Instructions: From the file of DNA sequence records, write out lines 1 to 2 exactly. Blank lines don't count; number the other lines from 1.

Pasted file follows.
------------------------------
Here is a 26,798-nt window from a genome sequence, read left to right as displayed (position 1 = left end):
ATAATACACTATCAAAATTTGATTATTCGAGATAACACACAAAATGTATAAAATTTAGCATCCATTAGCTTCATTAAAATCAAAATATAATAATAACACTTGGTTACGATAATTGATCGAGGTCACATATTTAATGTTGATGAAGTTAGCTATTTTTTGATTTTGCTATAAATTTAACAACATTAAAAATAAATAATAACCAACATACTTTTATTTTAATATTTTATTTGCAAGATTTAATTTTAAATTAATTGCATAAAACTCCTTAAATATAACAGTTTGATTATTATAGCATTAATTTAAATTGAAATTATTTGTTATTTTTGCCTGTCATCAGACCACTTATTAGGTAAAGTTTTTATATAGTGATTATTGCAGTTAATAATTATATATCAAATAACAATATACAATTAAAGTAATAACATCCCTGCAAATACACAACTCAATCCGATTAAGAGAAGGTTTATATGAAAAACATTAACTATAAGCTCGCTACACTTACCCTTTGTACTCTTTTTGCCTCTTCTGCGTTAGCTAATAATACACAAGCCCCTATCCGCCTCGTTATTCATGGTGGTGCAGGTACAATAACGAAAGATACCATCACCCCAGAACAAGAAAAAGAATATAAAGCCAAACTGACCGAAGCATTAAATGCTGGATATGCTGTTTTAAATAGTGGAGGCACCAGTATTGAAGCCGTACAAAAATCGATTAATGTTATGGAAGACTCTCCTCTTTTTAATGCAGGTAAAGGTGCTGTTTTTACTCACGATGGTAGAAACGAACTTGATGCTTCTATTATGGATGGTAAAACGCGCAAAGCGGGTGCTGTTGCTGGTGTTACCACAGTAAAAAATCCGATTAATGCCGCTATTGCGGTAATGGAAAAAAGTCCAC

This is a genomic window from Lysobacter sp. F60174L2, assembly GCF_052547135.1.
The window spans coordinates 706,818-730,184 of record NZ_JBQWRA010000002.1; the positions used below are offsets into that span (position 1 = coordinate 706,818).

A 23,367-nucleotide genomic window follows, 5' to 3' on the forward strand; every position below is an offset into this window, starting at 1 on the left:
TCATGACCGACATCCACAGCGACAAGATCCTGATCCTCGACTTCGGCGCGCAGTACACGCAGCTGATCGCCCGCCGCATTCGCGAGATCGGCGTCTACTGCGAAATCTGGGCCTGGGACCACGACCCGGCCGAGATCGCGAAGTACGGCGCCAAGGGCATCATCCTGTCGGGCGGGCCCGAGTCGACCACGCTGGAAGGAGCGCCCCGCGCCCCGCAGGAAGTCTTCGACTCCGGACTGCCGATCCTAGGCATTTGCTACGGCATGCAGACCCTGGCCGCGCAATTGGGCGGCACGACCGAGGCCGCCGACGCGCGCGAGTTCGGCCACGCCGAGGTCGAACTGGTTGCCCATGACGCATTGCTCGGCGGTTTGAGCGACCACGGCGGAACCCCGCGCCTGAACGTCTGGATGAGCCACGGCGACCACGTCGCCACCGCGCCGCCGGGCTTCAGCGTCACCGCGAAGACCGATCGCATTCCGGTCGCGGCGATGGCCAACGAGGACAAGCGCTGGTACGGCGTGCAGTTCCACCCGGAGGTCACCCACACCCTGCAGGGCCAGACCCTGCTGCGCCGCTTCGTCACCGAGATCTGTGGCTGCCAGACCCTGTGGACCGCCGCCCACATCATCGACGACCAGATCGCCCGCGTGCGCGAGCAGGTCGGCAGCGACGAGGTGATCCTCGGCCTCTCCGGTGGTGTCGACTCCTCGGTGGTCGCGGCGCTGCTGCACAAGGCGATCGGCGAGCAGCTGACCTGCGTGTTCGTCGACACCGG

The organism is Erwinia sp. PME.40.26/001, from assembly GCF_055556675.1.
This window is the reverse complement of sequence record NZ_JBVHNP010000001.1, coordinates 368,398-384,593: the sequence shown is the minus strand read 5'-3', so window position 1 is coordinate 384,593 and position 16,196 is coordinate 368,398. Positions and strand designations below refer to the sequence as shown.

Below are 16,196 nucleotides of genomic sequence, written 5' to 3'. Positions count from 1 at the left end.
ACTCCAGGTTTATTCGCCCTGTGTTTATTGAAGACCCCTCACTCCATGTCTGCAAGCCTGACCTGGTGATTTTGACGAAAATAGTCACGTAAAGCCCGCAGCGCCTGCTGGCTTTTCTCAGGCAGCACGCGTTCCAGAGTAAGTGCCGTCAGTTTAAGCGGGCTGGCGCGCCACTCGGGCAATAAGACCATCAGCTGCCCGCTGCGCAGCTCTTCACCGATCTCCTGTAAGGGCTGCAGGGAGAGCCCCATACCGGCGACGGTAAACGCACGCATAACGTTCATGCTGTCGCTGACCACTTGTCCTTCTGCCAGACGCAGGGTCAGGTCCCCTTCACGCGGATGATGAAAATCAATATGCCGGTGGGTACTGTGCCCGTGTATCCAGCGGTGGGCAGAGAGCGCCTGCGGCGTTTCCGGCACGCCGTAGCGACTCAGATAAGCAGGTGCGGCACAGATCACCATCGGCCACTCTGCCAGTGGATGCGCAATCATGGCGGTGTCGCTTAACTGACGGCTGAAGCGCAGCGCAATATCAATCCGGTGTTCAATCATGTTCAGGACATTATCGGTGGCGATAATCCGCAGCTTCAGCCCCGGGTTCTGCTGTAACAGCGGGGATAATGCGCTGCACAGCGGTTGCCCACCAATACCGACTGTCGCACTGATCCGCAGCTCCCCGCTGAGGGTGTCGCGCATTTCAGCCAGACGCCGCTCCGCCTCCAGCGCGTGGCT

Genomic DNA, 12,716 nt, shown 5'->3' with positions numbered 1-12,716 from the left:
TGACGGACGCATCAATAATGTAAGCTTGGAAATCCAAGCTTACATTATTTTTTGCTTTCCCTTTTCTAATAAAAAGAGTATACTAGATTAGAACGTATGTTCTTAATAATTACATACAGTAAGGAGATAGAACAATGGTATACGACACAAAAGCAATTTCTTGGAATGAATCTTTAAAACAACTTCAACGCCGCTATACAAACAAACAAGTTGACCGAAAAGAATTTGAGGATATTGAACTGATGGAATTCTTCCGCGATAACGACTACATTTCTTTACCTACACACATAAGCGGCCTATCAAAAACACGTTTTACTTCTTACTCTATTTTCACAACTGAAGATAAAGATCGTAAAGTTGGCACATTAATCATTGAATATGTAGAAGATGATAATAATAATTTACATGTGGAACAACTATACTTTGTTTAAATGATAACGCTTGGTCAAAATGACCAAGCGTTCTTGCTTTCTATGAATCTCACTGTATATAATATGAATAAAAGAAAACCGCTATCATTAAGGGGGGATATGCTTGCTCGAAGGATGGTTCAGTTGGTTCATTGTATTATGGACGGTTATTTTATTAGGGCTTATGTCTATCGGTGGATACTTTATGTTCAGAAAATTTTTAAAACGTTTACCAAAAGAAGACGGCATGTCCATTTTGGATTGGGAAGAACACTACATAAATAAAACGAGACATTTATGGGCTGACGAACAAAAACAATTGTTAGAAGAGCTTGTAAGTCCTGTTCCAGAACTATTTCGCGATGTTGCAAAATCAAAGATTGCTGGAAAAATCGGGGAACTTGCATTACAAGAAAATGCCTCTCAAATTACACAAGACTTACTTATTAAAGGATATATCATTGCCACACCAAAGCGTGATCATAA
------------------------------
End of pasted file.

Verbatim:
Here is a 26,798-nt window from a genome sequence, read left to right as displayed (position 1 = left end):
ATAATACACTATCAAAATTTGATTATTCGAGATAACACACAAAATGTATAAAATTTAGCATCCATTAGCTTCATTAAAATCAAAATATAATAATAACACTTGGTTACGATAATTGATCGAGGTCACATATTTAATGTTGATGAAGTTAGCTATTTTTTGATTTTGCTATAAATTTAACAACATTAAAAATAAATAATAACCAACATACTTTTATTTTAATATTTTATTTGCAAGATTTAATTTTAAATTAATTGCATAAAACTCCTTAAATATAACAGTTTGATTATTATAGCATTAATTTAAATTGAAATTATTTGTTATTTTTGCCTGTCATCAGACCACTTATTAGGTAAAGTTTTTATATAGTGATTATTGCAGTTAATAATTATATATCAAATAACAATATACAATTAAAGTAATAACATCCCTGCAAATACACAACTCAATCCGATTAAGAGAAGGTTTATATGAAAAACATTAACTATAAGCTCGCTACACTTACCCTTTGTACTCTTTTTGCCTCTTCTGCGTTAGCTAATAATACACAAGCCCCTATCCGCCTCGTTATTCATGGTGGTGCAGGTACAATAACGAAAGATACCATCACCCCAGAACAAGAAAAAGAATATAAAGCCAAACTGACCGAAGCATTAAATGCTGGATATGCTGTTTTAAATAGTGGAGGCACCAGTATTGAAGCCGTACAAAAATCGATTAATGTTATGGAAGACTCTCCTCTTTTTAATGCAGGTAAAGGTGCTGTTTTTACTCACGATGGTAGAAACGAACTTGATGCTTCTATTATGGATGGTAAAACGCGCAAAGCGGGTGCTGTTGCTGGTGTTACCACAGTAAAAAATCCGATTAATGCCGCTATTGCGGTAATGGAAAAAAGTCCAC